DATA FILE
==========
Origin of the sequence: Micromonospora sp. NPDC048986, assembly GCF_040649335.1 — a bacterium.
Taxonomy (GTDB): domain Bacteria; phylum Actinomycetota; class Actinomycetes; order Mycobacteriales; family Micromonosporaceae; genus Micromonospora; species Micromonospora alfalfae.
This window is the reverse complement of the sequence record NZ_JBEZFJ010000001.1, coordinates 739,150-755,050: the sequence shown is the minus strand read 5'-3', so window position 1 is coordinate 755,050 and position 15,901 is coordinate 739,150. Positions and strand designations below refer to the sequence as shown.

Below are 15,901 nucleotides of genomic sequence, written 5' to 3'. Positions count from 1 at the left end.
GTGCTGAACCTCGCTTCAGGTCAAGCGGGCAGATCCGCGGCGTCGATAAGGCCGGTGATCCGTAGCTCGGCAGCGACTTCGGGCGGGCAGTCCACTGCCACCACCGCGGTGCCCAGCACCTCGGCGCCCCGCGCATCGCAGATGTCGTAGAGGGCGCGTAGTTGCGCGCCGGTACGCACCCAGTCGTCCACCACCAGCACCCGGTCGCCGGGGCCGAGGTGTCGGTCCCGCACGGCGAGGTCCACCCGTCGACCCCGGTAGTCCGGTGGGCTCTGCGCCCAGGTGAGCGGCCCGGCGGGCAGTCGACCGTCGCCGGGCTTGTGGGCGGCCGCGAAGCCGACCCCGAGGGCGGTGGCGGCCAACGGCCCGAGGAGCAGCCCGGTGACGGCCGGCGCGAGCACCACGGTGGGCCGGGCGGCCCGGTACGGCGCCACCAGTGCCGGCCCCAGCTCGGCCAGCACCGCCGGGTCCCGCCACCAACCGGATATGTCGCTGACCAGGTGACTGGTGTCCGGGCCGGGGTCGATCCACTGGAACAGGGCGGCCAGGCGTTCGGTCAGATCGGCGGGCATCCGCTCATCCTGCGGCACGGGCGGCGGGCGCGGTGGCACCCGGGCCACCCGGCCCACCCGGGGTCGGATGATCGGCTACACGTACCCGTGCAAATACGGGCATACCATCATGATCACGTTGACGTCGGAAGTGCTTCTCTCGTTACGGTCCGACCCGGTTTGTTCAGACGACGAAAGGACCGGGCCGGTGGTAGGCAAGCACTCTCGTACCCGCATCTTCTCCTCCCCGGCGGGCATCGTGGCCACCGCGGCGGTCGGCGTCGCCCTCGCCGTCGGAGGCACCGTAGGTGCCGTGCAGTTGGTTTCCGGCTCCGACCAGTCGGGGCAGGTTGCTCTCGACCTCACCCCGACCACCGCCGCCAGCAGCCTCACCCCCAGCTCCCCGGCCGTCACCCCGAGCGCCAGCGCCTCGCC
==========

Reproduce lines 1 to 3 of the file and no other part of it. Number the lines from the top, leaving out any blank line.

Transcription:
Origin of the sequence: Micromonospora sp. NPDC048986, assembly GCF_040649335.1 — a bacterium.
Taxonomy (GTDB): domain Bacteria; phylum Actinomycetota; class Actinomycetes; order Mycobacteriales; family Micromonosporaceae; genus Micromonospora; species Micromonospora alfalfae.
This window is the reverse complement of the sequence record NZ_JBEZFJ010000001.1, coordinates 739,150-755,050: the sequence shown is the minus strand read 5'-3', so window position 1 is coordinate 755,050 and position 15,901 is coordinate 739,150. Positions and strand designations below refer to the sequence as shown.